Thursday, September 10, 2009


Whilst lurking around on YouTube looking for suitably gruesome excerpts from Raise the Titanic (see post below) I came across this, a meticulous model of the model used in the film. This, ahem, raises a number of interesting questions about the nature of fakes, copies and models and the way that they inevitably transform the objects they depict. Models usually miss bits out, fudge the details, change materials and make mistakes. Their wrongness is actually what makes them interesting.

As a fictionalised representation of the ship following its accident the model seen above is completely inaccurate. As Murphy makes clear in the comments to the post below, the Titanic turned completely on end as it sank before breaking clean in two. The two ends of Titanic were found some distance away from each other on the sea bed. None of this was known at the time Raise The Titanic was made so the model depicted here appears - apart from its single discreetly snapped off funnel - improbably intact.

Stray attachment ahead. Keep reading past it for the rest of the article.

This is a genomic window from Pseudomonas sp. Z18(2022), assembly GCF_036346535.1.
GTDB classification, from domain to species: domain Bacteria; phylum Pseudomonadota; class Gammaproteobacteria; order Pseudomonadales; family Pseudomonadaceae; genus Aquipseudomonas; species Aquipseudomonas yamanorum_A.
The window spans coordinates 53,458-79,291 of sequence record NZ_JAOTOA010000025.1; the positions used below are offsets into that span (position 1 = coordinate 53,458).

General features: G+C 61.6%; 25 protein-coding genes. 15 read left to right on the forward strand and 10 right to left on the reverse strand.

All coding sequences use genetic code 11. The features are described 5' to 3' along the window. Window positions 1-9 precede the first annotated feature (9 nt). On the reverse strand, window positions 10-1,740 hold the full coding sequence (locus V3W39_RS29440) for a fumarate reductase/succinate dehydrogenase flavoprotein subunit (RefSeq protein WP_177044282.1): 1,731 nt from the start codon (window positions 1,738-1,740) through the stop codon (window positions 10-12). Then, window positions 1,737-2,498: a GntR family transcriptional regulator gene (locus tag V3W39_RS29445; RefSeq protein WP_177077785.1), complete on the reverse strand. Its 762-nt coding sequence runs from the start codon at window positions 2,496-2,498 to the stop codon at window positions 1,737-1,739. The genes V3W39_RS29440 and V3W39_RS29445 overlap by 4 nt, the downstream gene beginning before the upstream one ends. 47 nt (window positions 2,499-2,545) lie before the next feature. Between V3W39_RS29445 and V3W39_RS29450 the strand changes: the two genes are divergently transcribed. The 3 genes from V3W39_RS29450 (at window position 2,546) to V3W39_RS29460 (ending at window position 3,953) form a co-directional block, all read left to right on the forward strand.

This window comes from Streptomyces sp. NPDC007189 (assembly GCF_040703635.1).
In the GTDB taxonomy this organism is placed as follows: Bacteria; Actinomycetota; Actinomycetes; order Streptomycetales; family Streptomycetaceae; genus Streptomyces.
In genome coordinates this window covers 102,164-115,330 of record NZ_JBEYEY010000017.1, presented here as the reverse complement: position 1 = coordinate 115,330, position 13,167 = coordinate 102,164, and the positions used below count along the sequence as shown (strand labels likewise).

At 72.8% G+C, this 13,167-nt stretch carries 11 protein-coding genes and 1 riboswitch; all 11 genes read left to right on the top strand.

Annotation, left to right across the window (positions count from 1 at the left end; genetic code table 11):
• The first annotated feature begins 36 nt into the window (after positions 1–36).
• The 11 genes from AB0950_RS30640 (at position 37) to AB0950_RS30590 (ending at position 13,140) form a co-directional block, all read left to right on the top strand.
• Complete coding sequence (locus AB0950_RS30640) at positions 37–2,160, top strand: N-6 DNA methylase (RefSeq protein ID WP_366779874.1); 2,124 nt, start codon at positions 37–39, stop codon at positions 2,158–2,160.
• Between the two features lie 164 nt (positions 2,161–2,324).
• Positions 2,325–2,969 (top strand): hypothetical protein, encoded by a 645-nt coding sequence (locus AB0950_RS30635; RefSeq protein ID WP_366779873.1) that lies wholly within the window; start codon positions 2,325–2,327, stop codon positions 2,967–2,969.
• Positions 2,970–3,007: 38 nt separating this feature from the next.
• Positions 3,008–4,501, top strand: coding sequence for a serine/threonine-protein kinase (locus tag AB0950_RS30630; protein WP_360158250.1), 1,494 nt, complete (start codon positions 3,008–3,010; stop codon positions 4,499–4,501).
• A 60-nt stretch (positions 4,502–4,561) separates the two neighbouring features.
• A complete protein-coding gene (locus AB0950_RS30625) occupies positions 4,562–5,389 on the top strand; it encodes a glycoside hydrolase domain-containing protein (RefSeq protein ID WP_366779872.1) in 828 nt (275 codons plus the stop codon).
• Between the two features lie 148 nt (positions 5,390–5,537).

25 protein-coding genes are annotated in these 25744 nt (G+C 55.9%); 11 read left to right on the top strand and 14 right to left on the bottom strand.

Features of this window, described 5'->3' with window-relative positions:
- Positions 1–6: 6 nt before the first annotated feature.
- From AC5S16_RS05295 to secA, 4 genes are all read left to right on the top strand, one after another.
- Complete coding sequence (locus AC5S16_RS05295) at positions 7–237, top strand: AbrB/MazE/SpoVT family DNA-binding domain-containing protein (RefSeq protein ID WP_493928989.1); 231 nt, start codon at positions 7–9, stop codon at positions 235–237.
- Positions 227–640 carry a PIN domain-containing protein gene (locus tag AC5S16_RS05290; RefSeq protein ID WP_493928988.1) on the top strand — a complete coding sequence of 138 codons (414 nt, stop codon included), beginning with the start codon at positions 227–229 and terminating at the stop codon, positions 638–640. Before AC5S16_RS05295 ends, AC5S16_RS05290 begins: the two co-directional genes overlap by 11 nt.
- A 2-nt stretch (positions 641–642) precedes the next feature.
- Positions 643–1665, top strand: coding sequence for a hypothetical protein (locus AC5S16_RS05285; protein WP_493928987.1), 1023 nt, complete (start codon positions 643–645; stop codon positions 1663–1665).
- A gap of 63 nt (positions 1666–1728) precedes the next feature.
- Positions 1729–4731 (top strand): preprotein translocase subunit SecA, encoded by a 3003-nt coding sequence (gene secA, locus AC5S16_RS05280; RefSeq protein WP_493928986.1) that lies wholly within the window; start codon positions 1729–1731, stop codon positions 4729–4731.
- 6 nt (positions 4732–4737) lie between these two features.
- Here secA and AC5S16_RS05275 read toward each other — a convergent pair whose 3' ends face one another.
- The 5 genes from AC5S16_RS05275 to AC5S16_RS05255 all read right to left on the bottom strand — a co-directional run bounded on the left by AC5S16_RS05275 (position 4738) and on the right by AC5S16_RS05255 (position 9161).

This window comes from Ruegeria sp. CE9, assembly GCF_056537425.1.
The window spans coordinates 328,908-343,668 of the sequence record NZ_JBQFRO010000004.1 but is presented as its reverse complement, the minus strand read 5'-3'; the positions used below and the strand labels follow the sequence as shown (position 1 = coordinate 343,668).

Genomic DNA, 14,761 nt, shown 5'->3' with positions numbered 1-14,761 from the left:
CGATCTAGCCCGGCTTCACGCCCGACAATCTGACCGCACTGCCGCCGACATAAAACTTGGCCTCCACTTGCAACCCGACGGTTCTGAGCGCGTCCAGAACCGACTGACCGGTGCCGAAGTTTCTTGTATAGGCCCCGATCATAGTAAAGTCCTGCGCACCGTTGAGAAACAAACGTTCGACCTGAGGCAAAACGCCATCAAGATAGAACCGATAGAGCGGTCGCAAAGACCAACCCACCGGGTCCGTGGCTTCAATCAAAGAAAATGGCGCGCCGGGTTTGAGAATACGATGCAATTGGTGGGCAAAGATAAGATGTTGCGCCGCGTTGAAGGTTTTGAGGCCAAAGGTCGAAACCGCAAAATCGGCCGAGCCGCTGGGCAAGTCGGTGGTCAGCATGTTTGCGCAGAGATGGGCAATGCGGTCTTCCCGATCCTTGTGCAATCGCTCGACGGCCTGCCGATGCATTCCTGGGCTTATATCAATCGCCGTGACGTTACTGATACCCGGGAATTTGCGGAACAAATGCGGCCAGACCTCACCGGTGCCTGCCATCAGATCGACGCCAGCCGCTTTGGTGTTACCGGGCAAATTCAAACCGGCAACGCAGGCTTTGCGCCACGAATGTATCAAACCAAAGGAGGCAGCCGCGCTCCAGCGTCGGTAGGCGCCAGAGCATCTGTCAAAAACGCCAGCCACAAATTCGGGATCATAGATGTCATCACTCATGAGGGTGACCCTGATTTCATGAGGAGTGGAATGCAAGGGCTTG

There are other extraneous details of the video too; the TV screen in the background, the white sofa and the odd bareness of the room that testify to a life spent making too many models maybe. Anyway, that is probably enough Titanic related trivia except to add that given the combination of the spectacular nature of the tragedy, its endless repetition through film and books and its cold war connections, the name of the ship's discoverer seems perfectly appropriate.

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